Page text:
Monday, November 8, 2010

Will It Really Work That Way?

This weekend on Marketplace Money (American Public Media, National Public Radio), they did a story about a Cal Tech study published by Dr. Antonio Rangel in the journal American Economic Review. He gave college students some money and then tested how they reacted to prices, purchasing food from text, photo or the food actually placed in front of them. They could also keep the money. They found that students would pay up to 50 percent more for the food when it was placed in front of them, rather than having the food described to them by text or photo.

Like many academic studies, they use students as test subjects. Like many studies that I've read about regarding economics, the researchers provide the funds to the participants. These studies' authors also show how the conclusions have broader implications for other economic areas.

However, I think these types of studies have critical flaws in studying people's economic behaviors. (Some critiques of behavioral studies are denoted in Invisible Gorilla by Chabris and Simon.)

1) They typically use students, because students are readily available around the locations of the researchers' offices. They have discretionary time capacity that can be donated to research studies. However, students are typically of a certain generation. Behavioral differences between generations are already well documented, due to differences in values and outlooks on future opportunities. In this study, students might be willing to pay up to 50 percent for product they can see, touch, smell, taste and hear. Would those who are retired respond the same way...with other people's money?
2) Researchers, in order to attract participants, often provide the funds to participants so they can participate in the study. People react differently with unearned money than they do with their own money. This is obvious if you watch how kids use their parents money. They are typically more thrifty with money they earn from chores. They don't really need that candy bar, or that toy or video if they have to spend their own cash. Adults are even tempted (often succumbing) to ordering different, pricier meals if they know their dinner companions are paying. Would I keep the money or spend more for food if it's money someone freely handed me? I'm more likely to spend it. If someone makes the effort to bring the food to me, so I can see it, I might even "tip" them by paying a higher price. It's not really all that surprising. "I'm spending your money, by the way, not mine."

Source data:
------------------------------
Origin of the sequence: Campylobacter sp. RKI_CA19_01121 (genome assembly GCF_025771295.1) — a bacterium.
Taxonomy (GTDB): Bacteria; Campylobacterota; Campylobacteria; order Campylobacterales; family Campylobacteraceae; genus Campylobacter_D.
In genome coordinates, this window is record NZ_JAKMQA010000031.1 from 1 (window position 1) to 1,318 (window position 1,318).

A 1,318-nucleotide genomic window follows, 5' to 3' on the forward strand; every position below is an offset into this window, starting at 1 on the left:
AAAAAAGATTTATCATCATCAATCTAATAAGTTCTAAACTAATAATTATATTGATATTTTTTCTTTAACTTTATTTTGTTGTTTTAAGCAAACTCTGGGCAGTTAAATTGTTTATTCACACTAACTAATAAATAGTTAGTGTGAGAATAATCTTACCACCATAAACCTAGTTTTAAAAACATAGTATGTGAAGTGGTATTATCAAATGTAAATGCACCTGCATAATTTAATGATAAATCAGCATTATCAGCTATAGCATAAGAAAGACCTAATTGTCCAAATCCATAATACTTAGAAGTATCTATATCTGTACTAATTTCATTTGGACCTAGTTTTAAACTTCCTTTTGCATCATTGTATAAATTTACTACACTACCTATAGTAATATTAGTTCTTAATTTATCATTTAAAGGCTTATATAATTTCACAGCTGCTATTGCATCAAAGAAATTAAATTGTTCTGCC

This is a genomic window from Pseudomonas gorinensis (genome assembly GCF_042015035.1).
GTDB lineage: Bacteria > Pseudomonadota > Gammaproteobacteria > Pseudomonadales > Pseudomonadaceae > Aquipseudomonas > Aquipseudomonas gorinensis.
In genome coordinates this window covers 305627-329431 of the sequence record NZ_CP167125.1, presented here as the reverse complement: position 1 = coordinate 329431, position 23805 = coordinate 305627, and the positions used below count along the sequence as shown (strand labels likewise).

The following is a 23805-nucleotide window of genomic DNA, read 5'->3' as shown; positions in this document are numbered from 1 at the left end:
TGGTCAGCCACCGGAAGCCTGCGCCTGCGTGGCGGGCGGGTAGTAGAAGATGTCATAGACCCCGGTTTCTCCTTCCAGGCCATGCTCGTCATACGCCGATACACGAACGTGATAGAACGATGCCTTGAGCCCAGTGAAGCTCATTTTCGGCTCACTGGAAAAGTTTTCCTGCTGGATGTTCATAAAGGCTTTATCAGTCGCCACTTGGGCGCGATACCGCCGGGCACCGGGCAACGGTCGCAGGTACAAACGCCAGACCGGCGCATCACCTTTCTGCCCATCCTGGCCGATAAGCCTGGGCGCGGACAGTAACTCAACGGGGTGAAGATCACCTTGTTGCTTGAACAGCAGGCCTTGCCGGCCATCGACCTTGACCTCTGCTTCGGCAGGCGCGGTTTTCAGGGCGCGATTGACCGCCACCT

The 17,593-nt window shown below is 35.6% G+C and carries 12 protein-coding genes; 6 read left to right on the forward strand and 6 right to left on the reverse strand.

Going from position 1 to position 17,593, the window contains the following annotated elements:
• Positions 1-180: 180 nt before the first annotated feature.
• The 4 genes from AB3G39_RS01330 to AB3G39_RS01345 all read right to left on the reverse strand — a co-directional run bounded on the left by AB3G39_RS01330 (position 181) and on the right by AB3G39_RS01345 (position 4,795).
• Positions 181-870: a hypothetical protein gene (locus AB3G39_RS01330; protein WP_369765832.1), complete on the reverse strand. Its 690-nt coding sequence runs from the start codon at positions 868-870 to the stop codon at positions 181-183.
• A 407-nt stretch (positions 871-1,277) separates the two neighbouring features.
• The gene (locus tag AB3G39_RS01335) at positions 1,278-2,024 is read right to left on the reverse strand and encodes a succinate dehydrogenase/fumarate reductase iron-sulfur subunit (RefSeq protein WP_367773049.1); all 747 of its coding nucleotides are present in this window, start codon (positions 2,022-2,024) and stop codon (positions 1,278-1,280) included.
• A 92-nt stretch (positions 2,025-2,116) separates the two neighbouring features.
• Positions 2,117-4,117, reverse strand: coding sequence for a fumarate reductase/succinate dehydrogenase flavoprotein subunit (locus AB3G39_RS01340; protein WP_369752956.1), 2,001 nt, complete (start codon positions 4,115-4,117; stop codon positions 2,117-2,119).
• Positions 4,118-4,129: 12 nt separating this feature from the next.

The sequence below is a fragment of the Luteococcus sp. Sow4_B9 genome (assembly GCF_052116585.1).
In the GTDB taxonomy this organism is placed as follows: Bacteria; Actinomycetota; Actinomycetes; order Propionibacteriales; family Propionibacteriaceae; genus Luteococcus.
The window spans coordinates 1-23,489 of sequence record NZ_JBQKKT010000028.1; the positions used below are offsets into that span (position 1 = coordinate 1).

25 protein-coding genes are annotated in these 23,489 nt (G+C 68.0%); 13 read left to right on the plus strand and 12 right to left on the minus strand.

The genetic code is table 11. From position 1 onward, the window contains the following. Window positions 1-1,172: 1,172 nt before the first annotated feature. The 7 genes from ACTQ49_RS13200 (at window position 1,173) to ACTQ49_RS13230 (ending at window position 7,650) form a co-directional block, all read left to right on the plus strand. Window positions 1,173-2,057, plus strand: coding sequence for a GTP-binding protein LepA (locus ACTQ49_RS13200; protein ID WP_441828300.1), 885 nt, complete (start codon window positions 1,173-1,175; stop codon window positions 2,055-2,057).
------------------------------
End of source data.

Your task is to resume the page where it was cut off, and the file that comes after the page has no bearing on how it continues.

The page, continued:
3) The Heisenberg Principle in physics says we can know either the speed or the location of a subatomic particle, but not both, because the observation changes the "behavior" of the particle. Likewise, it's accepted that you can change people's behavior by watching them or they suspect they're being observed. If the participants know they're in a study, they will not be reacting as they normally would. I think it would be interesting to run the experiment in a restaurant, with random tables ordering from the menu and other tables ordering from a cart. Of course, the tables would have to be separated in such a way that the cart can't be seen by the "menu" tables.

Before you apply Dr. Rangel's study's conclusion to your pricing policy, you might want to think through your customers, and their current behavior and how you might influence them.

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